30 Years of Marriage: 12 Things I’ve Learned From My Parent’s MarriageRuby Wright
My parents are celebrating their 30th marriage anniversary this month. I’ve looked up to my parent’s marriage for as long as I can remember. Their love is unconditional and they are the best of friends. Now that I’ve been married for 6 years, I can honestly say I’ve turned to them for advice and encouragement. I’ve learned many things about marriage through my parents.
I occasionally ask my parents stories about how they met, what their dates were like, and how they decided to marry. The stories stay with me. I can see the love as my parents speak about their time together. It truly makes me smile. I am proud to say my parents have honored each other and are committed to one another.
I am hopeful my husband and I will celebrate 30 years of marriage one day too. For now, looking up to my parent’s just isn’t enough to me. I look forward to passing down what I’ve learned from them to my children.
These are 12 things I’ve learned from my parent’s marriage.
1. Be supportive– My father supports my mother in all she puts her mind to. She is extremely busy with work, her community and even our family. My father is always there to cheer her on.
2. It’s ok to disagree but it’s important to compromise– When I was 9 years old my father wanted to move to Mexico where both my parents are from. Though my mom was reluctant, she compromised and we lived there for less than a year. They didn’t agree on how things turned out but at least they showed me they could compromise.
3. Be a team- My parents are always on the same team. When it came to parenting, they never over powered decisions, at least not in front of us kids. The same was with their marriage.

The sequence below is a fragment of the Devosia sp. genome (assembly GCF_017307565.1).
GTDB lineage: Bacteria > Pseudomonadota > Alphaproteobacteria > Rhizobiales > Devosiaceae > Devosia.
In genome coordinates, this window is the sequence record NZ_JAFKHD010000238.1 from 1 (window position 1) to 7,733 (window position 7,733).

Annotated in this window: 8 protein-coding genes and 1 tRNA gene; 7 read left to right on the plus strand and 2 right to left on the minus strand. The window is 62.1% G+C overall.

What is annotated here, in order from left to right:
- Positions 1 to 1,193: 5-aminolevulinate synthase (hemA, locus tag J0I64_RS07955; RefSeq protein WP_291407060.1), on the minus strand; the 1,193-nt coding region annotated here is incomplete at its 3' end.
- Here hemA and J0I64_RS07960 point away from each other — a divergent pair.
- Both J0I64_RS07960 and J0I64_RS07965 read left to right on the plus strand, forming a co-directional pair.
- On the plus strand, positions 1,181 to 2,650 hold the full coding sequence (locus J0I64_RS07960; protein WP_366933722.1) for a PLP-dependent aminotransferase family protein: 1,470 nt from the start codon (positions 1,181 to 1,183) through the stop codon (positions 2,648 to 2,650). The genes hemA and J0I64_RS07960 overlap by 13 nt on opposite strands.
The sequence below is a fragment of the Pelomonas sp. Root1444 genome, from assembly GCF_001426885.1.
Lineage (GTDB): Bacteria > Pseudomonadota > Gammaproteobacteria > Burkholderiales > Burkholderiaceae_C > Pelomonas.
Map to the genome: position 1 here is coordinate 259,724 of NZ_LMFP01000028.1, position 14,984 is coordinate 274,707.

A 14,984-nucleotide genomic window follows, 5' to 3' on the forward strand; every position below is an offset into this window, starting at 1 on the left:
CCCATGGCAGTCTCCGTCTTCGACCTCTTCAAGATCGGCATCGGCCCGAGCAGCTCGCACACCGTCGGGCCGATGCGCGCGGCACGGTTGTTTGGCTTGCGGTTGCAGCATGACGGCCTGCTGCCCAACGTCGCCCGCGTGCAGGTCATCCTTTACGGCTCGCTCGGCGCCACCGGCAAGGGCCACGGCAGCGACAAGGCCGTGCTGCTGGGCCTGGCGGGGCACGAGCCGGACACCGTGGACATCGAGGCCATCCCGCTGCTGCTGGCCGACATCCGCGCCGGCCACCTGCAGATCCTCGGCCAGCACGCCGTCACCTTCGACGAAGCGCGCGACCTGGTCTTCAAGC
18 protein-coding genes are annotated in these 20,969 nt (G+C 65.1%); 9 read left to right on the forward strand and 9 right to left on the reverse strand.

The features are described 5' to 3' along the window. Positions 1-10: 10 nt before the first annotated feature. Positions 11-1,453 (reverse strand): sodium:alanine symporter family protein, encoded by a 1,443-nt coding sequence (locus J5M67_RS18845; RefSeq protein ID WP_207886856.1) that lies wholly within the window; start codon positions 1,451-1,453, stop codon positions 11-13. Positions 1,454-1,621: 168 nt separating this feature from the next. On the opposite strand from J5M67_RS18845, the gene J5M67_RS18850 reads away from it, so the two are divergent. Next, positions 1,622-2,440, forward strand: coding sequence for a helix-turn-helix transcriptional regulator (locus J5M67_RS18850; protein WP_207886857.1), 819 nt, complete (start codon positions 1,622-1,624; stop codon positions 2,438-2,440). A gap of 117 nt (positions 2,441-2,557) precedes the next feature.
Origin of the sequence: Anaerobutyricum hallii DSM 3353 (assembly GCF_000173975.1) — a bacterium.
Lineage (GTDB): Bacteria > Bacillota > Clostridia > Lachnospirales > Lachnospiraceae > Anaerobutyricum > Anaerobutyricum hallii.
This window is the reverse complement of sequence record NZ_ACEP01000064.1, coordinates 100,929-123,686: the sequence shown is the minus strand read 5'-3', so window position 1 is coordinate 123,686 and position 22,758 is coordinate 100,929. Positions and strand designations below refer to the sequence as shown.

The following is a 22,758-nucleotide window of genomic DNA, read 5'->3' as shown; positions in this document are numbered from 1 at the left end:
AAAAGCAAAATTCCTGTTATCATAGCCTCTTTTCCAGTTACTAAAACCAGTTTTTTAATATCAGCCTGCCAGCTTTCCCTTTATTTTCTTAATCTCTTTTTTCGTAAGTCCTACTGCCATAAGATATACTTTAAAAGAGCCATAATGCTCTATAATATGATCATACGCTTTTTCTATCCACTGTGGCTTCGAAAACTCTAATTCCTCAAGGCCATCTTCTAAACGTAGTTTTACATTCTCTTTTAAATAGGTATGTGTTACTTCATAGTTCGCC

4. Choose your battles and forgive– Now that I’ve been married, both my parents have told me to choose my battles. I thought marriage was supposed to be like a fairytale. It’s nice to know my parents choose what to really get angry about and to always forgive one another.
5. Communicate– My parents communicate constantly with my brothers and I. They practice the same openness in their marriage. Family meetings taught me to not hold on to my feelings and to always discuss things truthfully with a heart wide open.
6. Be independent but share finances– My mother taught me to be independent. She always told me to follow my dreams and to work hard. “Be indispensable”, she always says. When it came to finances she taught me to always contribute but to make sure you do your part first!
7. Ask for what you want- don’t assume especially with gifts- My parents have never been big with gifts. Though my father tends to be the one with surprises up his sleeves I’ve seen him learn that my mom doesn’t like the finer things in life but rather treasures the moments in life. This taught me not to assume my spouse would love something just because I bought it It’s best to ask for a wish list for sure!
8. Don’t change your partner– Though my mother may differ on this I know my father feels the way I do. You don’t change your partner that is definitely a lost battle. My husband and I discussed this before we got married because I knew I didn’t want to be changed and I wasn’t about to change him even if he had a few bad habits.
9. Make time for yourselves– together and separate- Now that my parents have finished raising us kids, they have taught me to always make time for each other. They go on coffee dates together and go out to do things they enjoy for themselves. My dad enjoys working on his 36 Chevy while my mom is happy shopping. It helps keep each other sane and the love on fire!
10. Don’t take advantage of kindness– Seeing how kind my parents are to each other let’s me see how lucky they are. My parents have always appreciated each other. Occasionally, I call them and they are having lunch with each other. My dad drives to see my mom on his lunch to take her out and they sound so happy.
11. Practice what you preach– My parents morals and values of a family of a marriage are in sync. They know where they stand and how they want to live their lives. I couldn’t be more confident in knowing they are happy with how their lives have turned out.
12. Grow together– When my mother returned to school she encouraged my father to attend classes as well. My Mother always made sure that with her growth my father would grow too. My mother says, “It’s important to learn from your mistakes and grow together.” They are a team after all.
How long have your parent’s been married?
Read more of Ruby’s writing at Growing Up Blackxican